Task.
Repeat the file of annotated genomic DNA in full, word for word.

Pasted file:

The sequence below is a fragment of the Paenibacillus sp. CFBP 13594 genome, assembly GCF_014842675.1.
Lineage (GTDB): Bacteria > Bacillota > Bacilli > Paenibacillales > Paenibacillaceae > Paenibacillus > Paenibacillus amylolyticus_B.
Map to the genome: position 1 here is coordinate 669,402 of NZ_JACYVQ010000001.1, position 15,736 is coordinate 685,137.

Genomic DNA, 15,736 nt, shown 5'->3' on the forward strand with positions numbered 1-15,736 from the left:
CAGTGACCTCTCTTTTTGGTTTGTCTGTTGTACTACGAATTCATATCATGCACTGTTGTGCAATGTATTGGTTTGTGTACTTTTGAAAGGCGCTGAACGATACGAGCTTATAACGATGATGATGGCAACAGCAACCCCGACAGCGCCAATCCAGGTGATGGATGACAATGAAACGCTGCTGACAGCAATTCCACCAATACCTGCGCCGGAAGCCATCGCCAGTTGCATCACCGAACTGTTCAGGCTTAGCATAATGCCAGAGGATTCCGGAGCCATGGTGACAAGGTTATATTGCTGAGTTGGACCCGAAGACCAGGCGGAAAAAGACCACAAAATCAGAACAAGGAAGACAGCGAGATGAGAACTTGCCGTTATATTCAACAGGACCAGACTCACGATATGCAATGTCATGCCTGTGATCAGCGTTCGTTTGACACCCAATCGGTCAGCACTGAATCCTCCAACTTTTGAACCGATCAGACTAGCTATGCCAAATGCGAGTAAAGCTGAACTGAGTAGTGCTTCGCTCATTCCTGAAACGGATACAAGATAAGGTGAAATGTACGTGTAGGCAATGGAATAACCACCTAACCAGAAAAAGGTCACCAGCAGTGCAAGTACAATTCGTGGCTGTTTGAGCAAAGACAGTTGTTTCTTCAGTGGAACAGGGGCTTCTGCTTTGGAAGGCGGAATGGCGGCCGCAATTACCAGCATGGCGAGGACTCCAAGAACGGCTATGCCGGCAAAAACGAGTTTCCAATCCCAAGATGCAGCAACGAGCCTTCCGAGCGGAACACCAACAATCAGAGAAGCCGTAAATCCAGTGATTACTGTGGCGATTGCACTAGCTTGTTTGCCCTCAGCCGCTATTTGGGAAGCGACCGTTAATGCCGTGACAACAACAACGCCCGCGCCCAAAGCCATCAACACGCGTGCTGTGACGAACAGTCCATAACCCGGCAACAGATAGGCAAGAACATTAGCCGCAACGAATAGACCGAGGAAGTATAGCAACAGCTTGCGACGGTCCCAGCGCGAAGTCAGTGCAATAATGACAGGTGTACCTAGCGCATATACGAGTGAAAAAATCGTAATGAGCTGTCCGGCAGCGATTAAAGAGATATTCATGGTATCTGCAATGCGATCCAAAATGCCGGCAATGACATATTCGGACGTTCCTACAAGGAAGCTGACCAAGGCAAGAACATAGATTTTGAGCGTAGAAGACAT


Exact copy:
The sequence below is a fragment of the Paenibacillus sp. CFBP 13594 genome, assembly GCF_014842675.1.
Lineage (GTDB): Bacteria > Bacillota > Bacilli > Paenibacillales > Paenibacillaceae > Paenibacillus > Paenibacillus amylolyticus_B.
Map to the genome: position 1 here is coordinate 669,402 of NZ_JACYVQ010000001.1, position 15,736 is coordinate 685,137.

Genomic DNA, 15,736 nt, shown 5'->3' on the forward strand with positions numbered 1-15,736 from the left:
CAGTGACCTCTCTTTTTGGTTTGTCTGTTGTACTACGAATTCATATCATGCACTGTTGTGCAATGTATTGGTTTGTGTACTTTTGAAAGGCGCTGAACGATACGAGCTTATAACGATGATGATGGCAACAGCAACCCCGACAGCGCCAATCCAGGTGATGGATGACAATGAAACGCTGCTGACAGCAATTCCACCAATACCTGCGCCGGAAGCCATCGCCAGTTGCATCACCGAACTGTTCAGGCTTAGCATAATGCCAGAGGATTCCGGAGCCATGGTGACAAGGTTATATTGCTGAGTTGGACCCGAAGACCAGGCGGAAAAAGACCACAAAATCAGAACAAGGAAGACAGCGAGATGAGAACTTGCCGTTATATTCAACAGGACCAGACTCACGATATGCAATGTCATGCCTGTGATCAGCGTTCGTTTGACACCCAATCGGTCAGCACTGAATCCTCCAACTTTTGAACCGATCAGACTAGCTATGCCAAATGCGAGTAAAGCTGAACTGAGTAGTGCTTCGCTCATTCCTGAAACGGATACAAGATAAGGTGAAATGTACGTGTAGGCAATGGAATAACCACCTAACCAGAAAAAGGTCACCAGCAGTGCAAGTACAATTCGTGGCTGTTTGAGCAAAGACAGTTGTTTCTTCAGTGGAACAGGGGCTTCTGCTTTGGAAGGCGGAATGGCGGCCGCAATTACCAGCATGGCGAGGACTCCAAGAACGGCTATGCCGGCAAAAACGAGTTTCCAATCCCAAGATGCAGCAACGAGCCTTCCGAGCGGAACACCAACAATCAGAGAAGCCGTAAATCCAGTGATTACTGTGGCGATTGCACTAGCTTGTTTGCCCTCAGCCGCTATTTGGGAAGCGACCGTTAATGCCGTGACAACAACAACGCCCGCGCCCAAAGCCATCAACACGCGTGCTGTGACGAACAGTCCATAACCCGGCAACAGATAGGCAAGAACATTAGCCGCAACGAATAGACCGAGGAAGTATAGCAACAGCTTGCGACGGTCCCAGCGCGAAGTCAGTGCAATAATGACAGGTGTACCTAGCGCATATACGAGTGAAAAAATCGTAATGAGCTGTCCGGCAGCGATTAAAGAGATATTCATGGTATCTGCAATGCGATCCAAAATGCCGGCAATGACATATTCGGACGTTCCTACAAGGAAGCTGACCAAGGCAAGAACATAGATTTTGAGCGTAGAAGACAT